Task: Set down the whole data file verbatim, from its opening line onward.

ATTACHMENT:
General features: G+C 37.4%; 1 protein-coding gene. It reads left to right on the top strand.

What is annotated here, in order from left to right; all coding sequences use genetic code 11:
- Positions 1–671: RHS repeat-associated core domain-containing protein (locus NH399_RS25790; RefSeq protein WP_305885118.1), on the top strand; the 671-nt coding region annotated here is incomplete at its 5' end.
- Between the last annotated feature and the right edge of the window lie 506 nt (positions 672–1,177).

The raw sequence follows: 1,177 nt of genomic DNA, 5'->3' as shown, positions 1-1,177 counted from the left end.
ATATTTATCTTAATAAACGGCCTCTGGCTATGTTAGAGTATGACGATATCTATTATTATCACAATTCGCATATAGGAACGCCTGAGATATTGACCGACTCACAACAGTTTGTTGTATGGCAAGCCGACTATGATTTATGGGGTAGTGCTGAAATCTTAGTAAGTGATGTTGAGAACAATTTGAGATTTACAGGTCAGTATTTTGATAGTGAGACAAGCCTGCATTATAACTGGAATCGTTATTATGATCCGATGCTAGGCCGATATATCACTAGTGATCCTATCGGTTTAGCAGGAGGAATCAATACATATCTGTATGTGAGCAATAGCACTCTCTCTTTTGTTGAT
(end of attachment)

General features: G+C 37.4%; 1 protein-coding gene. It reads left to right on the top strand.

What is annotated here, in order from left to right; all coding sequences use genetic code 11:
- Positions 1–671: RHS repeat-associated core domain-containing protein (locus NH399_RS25790; RefSeq protein WP_305885118.1), on the top strand; the 671-nt coding region annotated here is incomplete at its 5' end.
- Between the last annotated feature and the right edge of the window lie 506 nt (positions 672–1,177).

The raw sequence follows: 1,177 nt of genomic DNA, 5'->3' as shown, positions 1-1,177 counted from the left end.
ATATTTATCTTAATAAACGGCCTCTGGCTATGTTAGAGTATGACGATATCTATTATTATCACAATTCGCATATAGGAACGCCTGAGATATTGACCGACTCACAACAGTTTGTTGTATGGCAAGCCGACTATGATTTATGGGGTAGTGCTGAAATCTTAGTAAGTGATGTTGAGAACAATTTGAGATTTACAGGTCAGTATTTTGATAGTGAGACAAGCCTGCATTATAACTGGAATCGTTATTATGATCCGATGCTAGGCCGATATATCACTAGTGATCCTATCGGTTTAGCAGGAGGAATCAATACATATCTGTATGTGAGCAATAGCACTCTCTCTTTTGTTGAT